Wednesday, July 3, 2019

Over Half of Medical Devices Operate Utilizing Systems that will Soon be Insecure

 


Healthcare systems are incredibly technology dependent.  Now, as we are moving more and more into IoT (Internet of Things) with tons of connected devices,  that dependency is growing exponentially.

However, a problem lurks in all of this tech in the healthcare sphere and that problem is security.  A recent evaluation from Forescout shows how vulnerable the current state of healthcare truly is.  Forescout uses Device Cloud "a repository of host and network information for more than 8 million devices. For this study, researchers limited Device Cloud analysis to 75 healthcare deployments with over 1.5 million devices”.  This has allowed the company to get a pretty good overall feel of what is happening in the industry.

What they found is that the healthcare sector is utilizing a huge number of devices that either operate on old, insecure legacy software or do not have adequate security to protect from unwanted attacks.

For the medical networks examined, they determined
The most common devices on medical networks are still traditional computing devices (53 percent) followed by IoT devices (39 percent), including VoIP phones, network printers, tablets and smart TVs. OT systems, including medical devices, critical care systems, building automation systems, facilities, utilities and physical security, comprise eight percent of the devices on medical networks.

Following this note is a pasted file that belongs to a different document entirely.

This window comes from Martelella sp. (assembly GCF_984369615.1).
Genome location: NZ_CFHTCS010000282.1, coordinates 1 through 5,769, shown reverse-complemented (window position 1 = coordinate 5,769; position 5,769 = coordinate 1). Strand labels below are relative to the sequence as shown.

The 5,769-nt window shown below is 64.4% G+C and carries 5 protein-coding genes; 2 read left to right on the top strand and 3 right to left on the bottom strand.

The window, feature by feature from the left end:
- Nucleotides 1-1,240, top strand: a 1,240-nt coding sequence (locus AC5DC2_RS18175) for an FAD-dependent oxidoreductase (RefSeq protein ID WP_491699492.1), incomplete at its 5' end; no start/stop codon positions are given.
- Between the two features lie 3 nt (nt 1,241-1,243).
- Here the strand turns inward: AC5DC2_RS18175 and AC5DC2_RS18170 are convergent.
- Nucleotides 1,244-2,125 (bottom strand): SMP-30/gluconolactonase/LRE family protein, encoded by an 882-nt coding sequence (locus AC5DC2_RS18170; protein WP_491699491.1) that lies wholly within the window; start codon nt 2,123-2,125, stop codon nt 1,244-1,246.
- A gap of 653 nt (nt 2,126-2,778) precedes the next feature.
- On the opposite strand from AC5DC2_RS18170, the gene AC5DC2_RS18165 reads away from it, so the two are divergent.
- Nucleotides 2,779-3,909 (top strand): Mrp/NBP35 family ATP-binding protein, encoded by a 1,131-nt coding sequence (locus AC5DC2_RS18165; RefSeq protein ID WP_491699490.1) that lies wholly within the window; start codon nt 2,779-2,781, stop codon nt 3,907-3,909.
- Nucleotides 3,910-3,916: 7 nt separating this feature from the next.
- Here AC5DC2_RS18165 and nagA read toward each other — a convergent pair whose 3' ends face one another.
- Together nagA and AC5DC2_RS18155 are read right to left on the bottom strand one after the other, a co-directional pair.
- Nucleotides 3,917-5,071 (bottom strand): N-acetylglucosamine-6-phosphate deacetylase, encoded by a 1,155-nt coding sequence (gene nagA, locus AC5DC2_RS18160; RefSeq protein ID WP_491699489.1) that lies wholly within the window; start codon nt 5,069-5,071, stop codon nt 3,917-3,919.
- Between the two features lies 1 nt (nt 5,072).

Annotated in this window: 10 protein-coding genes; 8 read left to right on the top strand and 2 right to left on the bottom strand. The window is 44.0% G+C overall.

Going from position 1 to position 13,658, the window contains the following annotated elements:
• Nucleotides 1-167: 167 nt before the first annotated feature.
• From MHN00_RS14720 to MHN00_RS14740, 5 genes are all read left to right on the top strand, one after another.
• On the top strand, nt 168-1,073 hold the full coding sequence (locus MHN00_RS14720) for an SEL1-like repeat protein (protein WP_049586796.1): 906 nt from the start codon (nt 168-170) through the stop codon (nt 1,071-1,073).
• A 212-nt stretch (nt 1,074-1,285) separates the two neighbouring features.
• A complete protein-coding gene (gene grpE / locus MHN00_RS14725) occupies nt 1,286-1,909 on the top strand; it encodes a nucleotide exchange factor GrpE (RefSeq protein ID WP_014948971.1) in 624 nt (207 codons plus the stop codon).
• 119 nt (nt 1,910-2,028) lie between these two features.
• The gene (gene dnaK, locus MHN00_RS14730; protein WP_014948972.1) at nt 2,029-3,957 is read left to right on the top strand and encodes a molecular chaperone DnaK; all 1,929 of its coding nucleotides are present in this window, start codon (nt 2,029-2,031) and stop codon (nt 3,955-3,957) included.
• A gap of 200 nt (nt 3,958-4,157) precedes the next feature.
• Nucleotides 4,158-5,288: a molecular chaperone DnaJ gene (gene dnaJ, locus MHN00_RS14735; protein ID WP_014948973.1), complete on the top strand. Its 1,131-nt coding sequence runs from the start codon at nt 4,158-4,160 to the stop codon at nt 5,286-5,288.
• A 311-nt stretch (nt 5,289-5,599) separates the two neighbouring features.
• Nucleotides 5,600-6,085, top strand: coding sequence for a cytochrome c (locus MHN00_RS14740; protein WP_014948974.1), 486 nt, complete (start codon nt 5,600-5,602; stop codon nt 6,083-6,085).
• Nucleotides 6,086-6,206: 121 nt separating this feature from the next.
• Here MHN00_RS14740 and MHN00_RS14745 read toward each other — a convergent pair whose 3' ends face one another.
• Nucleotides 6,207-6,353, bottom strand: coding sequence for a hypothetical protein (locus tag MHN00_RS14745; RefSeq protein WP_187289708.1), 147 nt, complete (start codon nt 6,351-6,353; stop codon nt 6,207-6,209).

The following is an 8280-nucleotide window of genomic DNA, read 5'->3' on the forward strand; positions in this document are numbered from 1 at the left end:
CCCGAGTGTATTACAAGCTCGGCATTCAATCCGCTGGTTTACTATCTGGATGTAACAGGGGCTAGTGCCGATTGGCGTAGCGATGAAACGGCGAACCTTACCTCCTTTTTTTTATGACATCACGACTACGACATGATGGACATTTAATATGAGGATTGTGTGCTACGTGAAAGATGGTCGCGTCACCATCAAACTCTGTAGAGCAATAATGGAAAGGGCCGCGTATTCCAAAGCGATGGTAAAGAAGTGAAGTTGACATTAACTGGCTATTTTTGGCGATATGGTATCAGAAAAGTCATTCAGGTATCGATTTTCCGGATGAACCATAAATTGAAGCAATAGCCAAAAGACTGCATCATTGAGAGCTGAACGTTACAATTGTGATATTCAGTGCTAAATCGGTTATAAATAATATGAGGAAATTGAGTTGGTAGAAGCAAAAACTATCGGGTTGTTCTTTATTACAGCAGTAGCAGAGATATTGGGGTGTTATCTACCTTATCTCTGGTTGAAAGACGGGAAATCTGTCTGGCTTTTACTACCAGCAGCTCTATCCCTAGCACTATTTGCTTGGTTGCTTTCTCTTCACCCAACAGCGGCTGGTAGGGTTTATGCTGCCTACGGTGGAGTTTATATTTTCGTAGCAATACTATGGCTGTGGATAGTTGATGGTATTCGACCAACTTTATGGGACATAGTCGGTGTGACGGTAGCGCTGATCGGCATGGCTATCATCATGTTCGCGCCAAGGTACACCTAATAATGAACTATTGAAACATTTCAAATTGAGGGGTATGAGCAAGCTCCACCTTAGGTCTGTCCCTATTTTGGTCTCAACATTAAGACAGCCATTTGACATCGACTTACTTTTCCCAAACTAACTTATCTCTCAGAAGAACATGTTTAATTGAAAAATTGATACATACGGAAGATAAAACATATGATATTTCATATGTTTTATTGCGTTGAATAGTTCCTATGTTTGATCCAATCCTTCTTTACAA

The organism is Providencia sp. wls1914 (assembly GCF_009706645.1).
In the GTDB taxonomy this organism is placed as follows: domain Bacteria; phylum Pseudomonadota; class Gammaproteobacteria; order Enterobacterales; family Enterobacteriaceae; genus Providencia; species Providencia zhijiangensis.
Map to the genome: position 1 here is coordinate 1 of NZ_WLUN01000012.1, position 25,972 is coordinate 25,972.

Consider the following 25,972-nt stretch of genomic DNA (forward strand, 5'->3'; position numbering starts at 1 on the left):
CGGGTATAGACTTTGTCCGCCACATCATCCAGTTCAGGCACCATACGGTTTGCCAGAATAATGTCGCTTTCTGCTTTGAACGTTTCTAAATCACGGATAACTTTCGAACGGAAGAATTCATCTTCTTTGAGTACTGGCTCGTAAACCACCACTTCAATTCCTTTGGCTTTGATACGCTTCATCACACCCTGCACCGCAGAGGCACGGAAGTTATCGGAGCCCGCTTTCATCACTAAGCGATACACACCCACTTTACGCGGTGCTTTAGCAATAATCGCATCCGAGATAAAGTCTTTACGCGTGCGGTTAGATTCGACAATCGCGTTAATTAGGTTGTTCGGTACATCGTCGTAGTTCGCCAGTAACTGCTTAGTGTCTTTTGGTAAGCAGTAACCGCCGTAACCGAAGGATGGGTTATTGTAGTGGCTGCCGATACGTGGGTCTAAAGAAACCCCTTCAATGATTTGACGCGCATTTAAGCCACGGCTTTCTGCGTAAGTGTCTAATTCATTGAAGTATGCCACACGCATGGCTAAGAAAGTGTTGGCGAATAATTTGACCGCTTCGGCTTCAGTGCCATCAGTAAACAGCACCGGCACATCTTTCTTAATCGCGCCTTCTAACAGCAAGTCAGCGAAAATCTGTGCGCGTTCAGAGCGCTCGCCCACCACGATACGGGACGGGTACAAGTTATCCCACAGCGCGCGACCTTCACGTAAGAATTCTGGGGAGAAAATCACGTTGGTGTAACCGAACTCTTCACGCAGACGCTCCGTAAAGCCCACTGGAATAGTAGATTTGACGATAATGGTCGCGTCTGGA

Within the OT device category, the three most common connected medical devices found were patient tracking and identification systems (38 percent), infusion pumps (32 percent) and patient monitors (12 percent). Considering the growing number of vulnerabilities in OT environments, we can see an increase in the attack surface in healthcare environments.

The potential security issues arise when you consider that 71% of the Windows devices are currently using some version that Microsoft is planning to no longer support as of January 14, 2020.  When they are no longer supported, those systems will no longer be receiving security updates to patch them from vulnerabilities.  Obviously it would be impossible to update all of those systems to a current operating system.  Many healthcare systems would cease to function properly if their OS were updated.

That leaves a bit of a security mess.  With attacks in the healthcare sector increasing at an almost exponential rate, keeping systems secure is critical.  For all the info on the Forescout analysis, click here.

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